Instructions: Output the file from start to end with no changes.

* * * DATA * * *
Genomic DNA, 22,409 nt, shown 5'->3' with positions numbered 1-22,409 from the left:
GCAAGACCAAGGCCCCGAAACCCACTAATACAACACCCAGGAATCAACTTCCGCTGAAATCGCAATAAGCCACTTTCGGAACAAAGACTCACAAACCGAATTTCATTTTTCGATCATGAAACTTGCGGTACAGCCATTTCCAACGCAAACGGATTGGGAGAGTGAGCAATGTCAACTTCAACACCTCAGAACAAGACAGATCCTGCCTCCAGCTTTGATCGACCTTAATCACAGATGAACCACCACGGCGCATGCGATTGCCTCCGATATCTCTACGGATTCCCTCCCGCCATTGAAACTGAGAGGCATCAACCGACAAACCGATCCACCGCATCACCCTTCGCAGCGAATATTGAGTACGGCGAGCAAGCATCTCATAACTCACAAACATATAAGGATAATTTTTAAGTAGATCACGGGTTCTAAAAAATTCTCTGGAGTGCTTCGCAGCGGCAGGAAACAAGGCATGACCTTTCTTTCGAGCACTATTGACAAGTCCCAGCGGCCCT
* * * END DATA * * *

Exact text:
Genomic DNA, 22,409 nt, shown 5'->3' with positions numbered 1-22,409 from the left:
GCAAGACCAAGGCCCCGAAACCCACTAATACAACACCCAGGAATCAACTTCCGCTGAAATCGCAATAAGCCACTTTCGGAACAAAGACTCACAAACCGAATTTCATTTTTCGATCATGAAACTTGCGGTACAGCCATTTCCAACGCAAACGGATTGGGAGAGTGAGCAATGTCAACTTCAACACCTCAGAACAAGACAGATCCTGCCTCCAGCTTTGATCGACCTTAATCACAGATGAACCACCACGGCGCATGCGATTGCCTCCGATATCTCTACGGATTCCCTCCCGCCATTGAAACTGAGAGGCATCAACCGACAAACCGATCCACCGCATCACCCTTCGCAGCGAATATTGAGTACGGCGAGCAAGCATCTCATAACTCACAAACATATAAGGATAATTTTTAAGTAGATCACGGGTTCTAAAAAATTCTCTGGAGTGCTTCGCAGCGGCAGGAAACAAGGCATGACCTTTCTTTCGAGCACTATTGACAAGTCCCAGCGGCCCT